It was a favourite pass time on the weekends, for Hamiltonians to trudge up the hill and gape at the "lunatics" who lived in the hospital. According to my guide Mary Ann, the residents of the hospital used to put on quite a show  - in a sense, laughing at them!


Not only treatment and work went on here over the years, but also sports such as ice skating and curling, both for patients and staff.  The teams played against other Hamilton leagues. There were also dances. from time to time, and entertainers came in from the community some times.


To be a nurse in those days meant quite a different thing than it does today.  For an example, nurses had to carry lamps or lanterns when attending their patients as the rooms were unlit.  Nurses and attendants had their rooms on the wards in the early part of the century.  Before the 1920's, straw ticks (mattresses) were in use.  To make the beds, one had to reach into the straw to fluff it up.  Mice could sometimes be found nesting in the straw.  Nurses also were responsible for cleaning the wards.  Wooden floors had to be swept, waxed and polished with heavy block brushes pushed by the patients.  A Sunday job was to polish brass door plates, handles and doorknobs.  Nurses also washed windows and took garbage (wet and dry) daily to the garbage room in the basement. Nurses served all the meals from large aluminum pots.  They also were responsible for counting the cutlery after each meal to make certain it all was accounted for.  No one left the dining room until this was done! To prepare a sterile tray involved collecting the required equipment and placing it in a large oval bed bath tub.  It was then covered with water and boiled for twenty minutes on the gas stoves in the ward kitchen.  This information on nursing practice at that time was gleaned from Mary Ann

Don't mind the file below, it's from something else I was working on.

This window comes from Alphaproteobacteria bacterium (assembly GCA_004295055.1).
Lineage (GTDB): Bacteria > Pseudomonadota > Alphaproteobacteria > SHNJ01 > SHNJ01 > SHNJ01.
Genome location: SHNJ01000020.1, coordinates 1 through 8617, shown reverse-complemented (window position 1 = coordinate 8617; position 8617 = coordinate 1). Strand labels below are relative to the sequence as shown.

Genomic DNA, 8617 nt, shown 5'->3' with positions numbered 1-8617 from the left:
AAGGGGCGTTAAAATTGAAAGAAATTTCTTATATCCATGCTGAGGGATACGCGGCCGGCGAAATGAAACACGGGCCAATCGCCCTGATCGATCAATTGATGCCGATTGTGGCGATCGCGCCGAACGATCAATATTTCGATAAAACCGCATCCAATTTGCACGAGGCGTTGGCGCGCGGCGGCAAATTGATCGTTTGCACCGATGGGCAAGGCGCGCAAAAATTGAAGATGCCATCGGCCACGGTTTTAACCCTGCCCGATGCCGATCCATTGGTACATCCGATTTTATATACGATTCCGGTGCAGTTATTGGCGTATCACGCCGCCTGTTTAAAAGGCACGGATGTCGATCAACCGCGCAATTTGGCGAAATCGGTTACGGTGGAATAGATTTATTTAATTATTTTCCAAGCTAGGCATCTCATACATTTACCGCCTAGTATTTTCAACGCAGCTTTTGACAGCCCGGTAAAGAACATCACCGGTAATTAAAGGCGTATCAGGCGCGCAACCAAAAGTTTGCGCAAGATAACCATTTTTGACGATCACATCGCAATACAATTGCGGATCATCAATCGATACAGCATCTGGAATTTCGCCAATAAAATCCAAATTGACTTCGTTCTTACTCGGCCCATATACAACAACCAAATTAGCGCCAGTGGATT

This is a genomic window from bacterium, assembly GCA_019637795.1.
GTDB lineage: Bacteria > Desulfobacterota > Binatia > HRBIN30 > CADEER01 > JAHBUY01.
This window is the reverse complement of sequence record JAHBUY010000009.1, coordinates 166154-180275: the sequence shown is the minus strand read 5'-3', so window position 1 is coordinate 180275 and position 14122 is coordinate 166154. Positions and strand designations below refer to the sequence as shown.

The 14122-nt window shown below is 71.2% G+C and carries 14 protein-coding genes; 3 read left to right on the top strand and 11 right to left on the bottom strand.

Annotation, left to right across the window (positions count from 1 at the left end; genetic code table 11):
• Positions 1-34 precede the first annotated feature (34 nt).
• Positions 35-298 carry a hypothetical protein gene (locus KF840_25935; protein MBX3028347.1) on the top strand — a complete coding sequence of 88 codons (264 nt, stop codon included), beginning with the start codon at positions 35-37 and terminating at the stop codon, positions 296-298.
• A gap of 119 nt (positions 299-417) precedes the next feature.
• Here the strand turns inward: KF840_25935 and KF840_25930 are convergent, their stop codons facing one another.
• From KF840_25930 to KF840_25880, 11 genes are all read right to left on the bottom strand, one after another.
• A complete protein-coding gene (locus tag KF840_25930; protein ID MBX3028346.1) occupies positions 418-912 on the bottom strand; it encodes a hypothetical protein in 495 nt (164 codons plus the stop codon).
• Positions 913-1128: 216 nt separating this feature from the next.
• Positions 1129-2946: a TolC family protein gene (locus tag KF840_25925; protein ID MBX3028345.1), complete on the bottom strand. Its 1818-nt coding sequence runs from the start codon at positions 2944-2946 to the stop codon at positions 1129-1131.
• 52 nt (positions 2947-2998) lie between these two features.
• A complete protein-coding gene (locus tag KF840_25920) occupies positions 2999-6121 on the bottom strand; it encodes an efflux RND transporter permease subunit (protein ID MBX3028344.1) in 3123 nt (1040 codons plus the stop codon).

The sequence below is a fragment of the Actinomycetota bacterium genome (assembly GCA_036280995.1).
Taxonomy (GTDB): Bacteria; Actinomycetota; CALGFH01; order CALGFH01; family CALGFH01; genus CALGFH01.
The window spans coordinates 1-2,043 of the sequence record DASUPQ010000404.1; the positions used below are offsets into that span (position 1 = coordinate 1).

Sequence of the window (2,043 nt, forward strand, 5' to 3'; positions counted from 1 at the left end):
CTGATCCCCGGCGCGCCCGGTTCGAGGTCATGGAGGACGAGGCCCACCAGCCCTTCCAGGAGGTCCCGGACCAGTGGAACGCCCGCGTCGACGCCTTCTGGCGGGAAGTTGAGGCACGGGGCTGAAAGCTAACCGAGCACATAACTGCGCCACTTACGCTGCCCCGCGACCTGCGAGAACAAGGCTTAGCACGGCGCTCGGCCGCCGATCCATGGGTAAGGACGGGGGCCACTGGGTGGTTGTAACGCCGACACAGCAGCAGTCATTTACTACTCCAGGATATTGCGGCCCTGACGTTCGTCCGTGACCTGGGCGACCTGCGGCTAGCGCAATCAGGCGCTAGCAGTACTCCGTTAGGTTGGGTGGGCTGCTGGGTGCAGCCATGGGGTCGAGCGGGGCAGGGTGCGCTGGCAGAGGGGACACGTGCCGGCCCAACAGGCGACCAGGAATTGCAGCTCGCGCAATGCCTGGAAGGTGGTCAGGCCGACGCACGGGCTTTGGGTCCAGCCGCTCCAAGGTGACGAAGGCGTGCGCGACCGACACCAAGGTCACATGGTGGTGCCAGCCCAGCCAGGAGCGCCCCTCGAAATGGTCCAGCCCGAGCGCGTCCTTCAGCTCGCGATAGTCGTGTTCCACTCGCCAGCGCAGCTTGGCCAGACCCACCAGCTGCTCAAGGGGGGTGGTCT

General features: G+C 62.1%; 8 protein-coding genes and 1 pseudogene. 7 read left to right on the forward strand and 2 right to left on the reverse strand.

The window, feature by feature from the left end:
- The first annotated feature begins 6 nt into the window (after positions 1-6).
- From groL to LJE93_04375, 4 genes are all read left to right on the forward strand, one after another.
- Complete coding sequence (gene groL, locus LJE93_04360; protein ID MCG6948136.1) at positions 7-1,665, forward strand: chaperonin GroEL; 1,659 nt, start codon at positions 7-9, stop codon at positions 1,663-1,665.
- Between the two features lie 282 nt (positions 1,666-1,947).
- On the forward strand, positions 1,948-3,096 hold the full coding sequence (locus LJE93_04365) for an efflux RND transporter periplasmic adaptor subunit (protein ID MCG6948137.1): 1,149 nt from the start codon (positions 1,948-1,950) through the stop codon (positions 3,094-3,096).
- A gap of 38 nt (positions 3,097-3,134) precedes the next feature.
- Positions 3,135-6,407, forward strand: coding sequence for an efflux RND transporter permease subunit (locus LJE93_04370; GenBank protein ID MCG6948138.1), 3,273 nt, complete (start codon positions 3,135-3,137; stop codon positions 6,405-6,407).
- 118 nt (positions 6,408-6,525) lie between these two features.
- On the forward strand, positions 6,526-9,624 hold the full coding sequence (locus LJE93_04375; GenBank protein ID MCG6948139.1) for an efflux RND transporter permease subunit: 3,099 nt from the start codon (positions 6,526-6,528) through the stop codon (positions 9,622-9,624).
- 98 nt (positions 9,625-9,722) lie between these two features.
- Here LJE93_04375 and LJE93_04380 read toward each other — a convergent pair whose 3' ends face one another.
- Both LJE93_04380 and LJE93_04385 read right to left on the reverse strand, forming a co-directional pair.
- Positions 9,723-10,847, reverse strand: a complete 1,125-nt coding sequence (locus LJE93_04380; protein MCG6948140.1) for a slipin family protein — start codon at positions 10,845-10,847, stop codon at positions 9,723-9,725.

McNamara, Graduate of HPH Nursing School and Museum Volunteer.

Major sedatives used in the 1900's for treatment were heroin and morphine.

As a point of interest, Dr. J. Wallace, Superintendent of the Hamilton Insane Asylum assessed the mental state of Louis Riel and judged him to be sane. As a result, he was tried and hung.

There is so much history in this museum that it is worthwhile to make an appointment to come to Hamilton to see the different artifacts and methods of treatment.


The current collection housed in the Museum was originally started by a Maintenance Man working at St. Joseph’s Hospital, Mr. Joe Kinsella.  Due to his interest in preserving the past, many items of note are to be found in the Museum.  It is an indispensable resource as an educational tool in the teaching community.  It preserves the history of psychiatric care and treatment in Southwest Ontario, with emphasis on capturing the events and essence of early life at the Ontario Asylum for the Insane.

The hours of operation are Tuesday and Wednesday from 9 a.m. to 11:30 a.m,., by appointment only.  To schedule a tour, please contact Volunteer Resources at             905-522-1155 begin_of_the_skype_highlighting            905-522-1155      end_of_the_skype_highlighting      , Extension 35561.

This article has touched only on a small part of the history of this venerable old hospital

2 comments:

  1. A lovely little read. Very informative.

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    Replies
    1. Thank you for your kind comment. I found it very informative myself to visit the Museum.